Several studies (from (ISC)2, Cybersecurity Ventures, etc.) have revealed that women make up only 20 to 25 percent of cybersecurity professionals. In the face of continuing worker shortages, it’s important to understand why women have such low representation in the industry. The following interview with Megan Gooch, Threat Research Manager at EclecticIQ, explores the barriers and opportunities that women encounter.
1. Why are there so few women in cybersecurity?
Good question. I've heard there are a lot of reasons why women are underrepresented in cybersecurity, and I'm not an expert on them. I can only speak for myself and describe what my impressions were before I joined the industry. Before I entered this field, I thought cybersecurity sounded intimidating. It sounded like a field that requires a technical background, which I've never had (my college majors were economics and Spanish). I didn't have a solid understanding of all the different career paths in "cybersecurity." Now that I work in the field, I'm learning that there are career paths that allow people with all sorts of strengths and educational backgrounds to succeed.
2. What do you see as the biggest hurdle to overcome in order for more women to pursue this career path?
Based on my experience, it's the mental block about science, math, and other technical topics that prevent women from thinking, “Not only could I be good at this field, but I'd probably really like it.” Some of us form those mental blocks early, and never get out of them. I remember in third grade, we had to make an electrical circuit in science class. I just didn't get it. It didn't make sense to me, and I was too shy to ask questions about it. Looking back, I see that after that day I started thinking science was my worst subject, and that attitude stayed with me.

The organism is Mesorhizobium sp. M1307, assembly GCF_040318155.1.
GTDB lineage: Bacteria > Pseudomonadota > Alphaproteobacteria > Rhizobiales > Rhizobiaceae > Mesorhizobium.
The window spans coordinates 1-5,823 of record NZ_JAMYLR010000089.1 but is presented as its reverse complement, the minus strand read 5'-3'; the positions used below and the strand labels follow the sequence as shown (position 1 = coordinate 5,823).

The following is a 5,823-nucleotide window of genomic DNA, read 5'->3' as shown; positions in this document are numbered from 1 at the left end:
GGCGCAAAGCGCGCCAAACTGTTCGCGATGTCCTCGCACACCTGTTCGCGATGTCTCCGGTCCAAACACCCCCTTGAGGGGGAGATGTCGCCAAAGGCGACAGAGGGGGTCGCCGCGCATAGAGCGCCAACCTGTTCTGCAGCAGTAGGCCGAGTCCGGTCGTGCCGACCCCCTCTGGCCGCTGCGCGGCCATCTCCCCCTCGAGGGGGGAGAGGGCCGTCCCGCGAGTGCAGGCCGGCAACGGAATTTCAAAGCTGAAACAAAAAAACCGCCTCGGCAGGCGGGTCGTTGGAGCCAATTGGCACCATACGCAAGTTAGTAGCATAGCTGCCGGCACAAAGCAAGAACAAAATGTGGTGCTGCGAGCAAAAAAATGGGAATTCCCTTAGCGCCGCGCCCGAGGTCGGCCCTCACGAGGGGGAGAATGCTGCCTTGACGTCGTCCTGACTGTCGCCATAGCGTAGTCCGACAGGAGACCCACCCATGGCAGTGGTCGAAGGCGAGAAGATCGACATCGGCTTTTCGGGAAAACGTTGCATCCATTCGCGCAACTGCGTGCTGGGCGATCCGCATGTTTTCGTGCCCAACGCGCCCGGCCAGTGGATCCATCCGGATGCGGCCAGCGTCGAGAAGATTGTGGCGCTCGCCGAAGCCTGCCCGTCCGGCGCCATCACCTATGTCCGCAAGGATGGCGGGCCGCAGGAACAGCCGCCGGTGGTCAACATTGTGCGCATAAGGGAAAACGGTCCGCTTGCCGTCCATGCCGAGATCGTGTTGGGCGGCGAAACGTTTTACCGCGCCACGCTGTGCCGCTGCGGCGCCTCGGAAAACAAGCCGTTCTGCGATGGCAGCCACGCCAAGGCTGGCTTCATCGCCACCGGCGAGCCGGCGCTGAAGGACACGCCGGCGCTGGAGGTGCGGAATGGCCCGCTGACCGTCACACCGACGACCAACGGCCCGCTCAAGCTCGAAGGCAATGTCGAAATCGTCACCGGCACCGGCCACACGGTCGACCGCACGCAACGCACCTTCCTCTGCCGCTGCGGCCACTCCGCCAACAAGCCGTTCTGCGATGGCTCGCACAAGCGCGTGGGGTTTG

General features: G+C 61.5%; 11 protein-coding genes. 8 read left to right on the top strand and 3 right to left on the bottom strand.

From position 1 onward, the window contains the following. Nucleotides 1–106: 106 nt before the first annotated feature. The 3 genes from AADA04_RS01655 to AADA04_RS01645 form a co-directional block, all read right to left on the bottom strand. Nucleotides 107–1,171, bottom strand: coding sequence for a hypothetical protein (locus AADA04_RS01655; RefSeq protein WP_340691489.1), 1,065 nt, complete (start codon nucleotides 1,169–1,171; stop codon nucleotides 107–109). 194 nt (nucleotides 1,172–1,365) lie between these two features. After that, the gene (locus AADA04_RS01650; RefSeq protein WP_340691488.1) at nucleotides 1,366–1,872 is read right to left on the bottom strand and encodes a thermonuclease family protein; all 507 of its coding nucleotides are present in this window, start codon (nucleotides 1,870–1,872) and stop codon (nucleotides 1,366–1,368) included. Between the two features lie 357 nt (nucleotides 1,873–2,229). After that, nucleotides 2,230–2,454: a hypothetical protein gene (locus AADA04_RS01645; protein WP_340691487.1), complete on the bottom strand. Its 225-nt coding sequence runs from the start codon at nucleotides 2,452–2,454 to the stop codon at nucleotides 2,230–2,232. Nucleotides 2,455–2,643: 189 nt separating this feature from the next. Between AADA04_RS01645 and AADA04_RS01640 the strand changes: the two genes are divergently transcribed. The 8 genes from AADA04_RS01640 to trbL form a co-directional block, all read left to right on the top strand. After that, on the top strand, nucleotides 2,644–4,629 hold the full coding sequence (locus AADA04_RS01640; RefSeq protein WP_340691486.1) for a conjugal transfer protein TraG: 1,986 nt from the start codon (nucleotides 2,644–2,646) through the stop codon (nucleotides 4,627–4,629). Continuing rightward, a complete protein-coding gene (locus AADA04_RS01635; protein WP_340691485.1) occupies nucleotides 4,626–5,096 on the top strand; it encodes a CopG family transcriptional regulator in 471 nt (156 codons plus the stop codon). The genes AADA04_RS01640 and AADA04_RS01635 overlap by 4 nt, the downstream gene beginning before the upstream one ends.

3. How would you describe the opportunities for a woman in cybersecurity today?
I'd say there are opportunities aplenty, and they span a huge range of interests and skill levels. Like so many other careers, cybersecurity is all about problem-solving. I think this is a field where anybody can achieve great things, find professional and personal satisfaction in their work, and contribute meaningfully for future generations.
4. As more women enter the cybersecurity field, what could this change accomplish?
First, we wouldn't have the thousands of vacant cyber jobs that we have right now! That alone will make our industry stronger and better prepared to counter threats. Also, I think that with more people entering this field, our society’s awareness level about cyber threats and how to protect against them will naturally grow. We will better understand cybersecurity, how to use it, its limitations, and why it’s so important. Women will be essential to this effort, especially when it comes to educating kids who are growing up in a hyper-connected world.
5. What is your advice to women who aspire to enter the industry?
I love to run, and runners say that the toughest step in a run is the first one out the door. Getting into a new industry is the same! I'd say get moving toward your dream now - don't wait until you feel you're perfectly qualified for a cybersecurity job. Start out on any path you can, with the goal of learning as much about cybersecurity as you can. Know that your career may be decades-long; you'll move around; and your first job is just that: a start. Also, once you're in that first job, say yes to as many opportunities as you can—things like working on special projects, working with senior experts, and partnering with different parts of your own company or different organizations. You'd be surprised by the experience you get in those first few years!